When Republican governor Bobby Jindal implored GOP bosses “Stop being the “Stupid Party!” it was an unusual admission for any politician, but after the self-inflicted implosion of 2012 someone had to say it. The Republican Party had swirled so far down the political toilet, somebody had to throw out a lifeline. I don’t think it’s going to work, however.

Allen Hemphill’s latest column serves to diagram right-wing failure. Just as GOP senators are refusing to hold a confirmation vote on Chuck Hagel for Secretary of Defense, until they can get “more information” on the Benghazi tragedy, Hemphill tries to serve some over-ripe innuendo from the same menu to readers.

Most right-wing readers know exactly what Hemphill’s dog-whistle refers to, but for those who didn’t get the chain-emails last year, I’ll explain. First, the facts, and then the right-wing propaganda: Ambassador Chris Stevens died of smoke inhalation inside a Benghazi hospital, after being brought there by Libyan civilians who found him unconscious inside the burning building. Those are the facts. But the Republican far-right propaganda machine spread the rumor before the election that Stevens was raped in the street by an Islamic mob, while Obama watched over a satellite feed and refused to send in the Marines to save him. Unbelievable, but that’s their story. When Hemphill hints about the “real story,” that’s what he’s alluding to.

Not very smart. But you have to roll out the stupid before Republicans can say “now it’s a Party!”

Gerold Firl,

Poway

Facebook page praised

Regarding the Jan. 31 story, “San Diego police posting crime updates on new Facebook page”:

I think an SDPD Facebook page is a great way to get news out to the public. Other than what airs on television, people don’t really take the time to go online and read the news. However, Facebook is so popular nowadays that it makes for a very convenient way to check the news.

Also, the idea of having multiple accounts for the different areas of San Diego is a helpful resource to finding out specifically what’s happening in your neighborhood.

Based on all the positive feedback I’ve seen posted on the Facebook page, I think the community agrees with me in saying that this was great idea and we highly support it.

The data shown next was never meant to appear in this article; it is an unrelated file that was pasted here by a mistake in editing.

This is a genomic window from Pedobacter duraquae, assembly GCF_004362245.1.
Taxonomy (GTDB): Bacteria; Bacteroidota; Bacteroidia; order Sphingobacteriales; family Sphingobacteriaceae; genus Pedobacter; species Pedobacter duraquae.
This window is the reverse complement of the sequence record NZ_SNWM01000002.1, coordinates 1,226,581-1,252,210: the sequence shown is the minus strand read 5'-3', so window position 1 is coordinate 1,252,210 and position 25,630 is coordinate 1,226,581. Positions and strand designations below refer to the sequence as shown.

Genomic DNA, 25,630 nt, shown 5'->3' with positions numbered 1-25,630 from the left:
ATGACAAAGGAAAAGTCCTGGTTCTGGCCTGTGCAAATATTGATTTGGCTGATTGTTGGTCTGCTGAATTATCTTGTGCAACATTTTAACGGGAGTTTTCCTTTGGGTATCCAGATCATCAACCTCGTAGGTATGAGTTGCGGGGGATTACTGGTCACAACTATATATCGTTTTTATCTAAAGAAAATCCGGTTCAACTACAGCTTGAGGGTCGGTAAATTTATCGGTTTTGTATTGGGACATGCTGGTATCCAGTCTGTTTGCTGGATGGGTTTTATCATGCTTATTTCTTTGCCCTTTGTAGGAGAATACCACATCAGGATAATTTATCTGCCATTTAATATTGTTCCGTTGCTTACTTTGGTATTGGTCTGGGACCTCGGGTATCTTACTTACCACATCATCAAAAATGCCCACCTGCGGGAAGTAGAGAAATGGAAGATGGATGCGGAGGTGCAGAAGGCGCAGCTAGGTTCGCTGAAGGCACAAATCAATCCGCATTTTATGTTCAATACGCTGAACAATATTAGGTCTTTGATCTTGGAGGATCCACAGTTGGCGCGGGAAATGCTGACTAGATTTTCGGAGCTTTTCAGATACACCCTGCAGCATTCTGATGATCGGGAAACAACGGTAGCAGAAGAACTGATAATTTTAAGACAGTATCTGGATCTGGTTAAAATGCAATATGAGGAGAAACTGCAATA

Amanda Blythe,

Rancho Bernardo

Light pollution threat

The meteor that detonated above Chelyabinsk, Russia, earlier this month is a reminder of the how little is known about the orbits for a large number of potentially hazardous space objects.

Estimated to be 55 feet in diameter, detonating at 500 kilotons of TNT, it was 30 times more powerful than the atomic bombs used on Hiroshima and Nagasaki. These small meteoroids can be eliminated, but only if you know they’re coming.  The only warnings here were the ubiquitous Russian dashcams watching the meteor streak overhead.

This meteor detonated in the air, dissipating much of its energy and nobody was seriously hurt. A city hit by a more durable iron-type impactor would cease to exist. Only a small fraction of the thousands of similarly sized meteoroids estimated to occupy our solar system, have known orbits. Inexpensive electronics and high-quality consumer telescopes give rise to the option of public crowd-sourced asteroid tracking.

Unfortunately, light pollution keeps efforts like these from ever getting off the ground.

Light pollution occurs from improperly shielded and controlled outdoor lights. Properly shielded and controlled nighttime lighting enhances security, increases your ability to use your land at night, but doesn’t increase light pollution. Go to www.darksky.org to find out how you can install or modify your lights to do a small, but important part in reducing light pollution. Who knows, maybe the little changes you make with your lights will mean the difference between an astronomer being able to spot an incoming impactor in time, and Armageddon.

Peter De Hoff,

Poway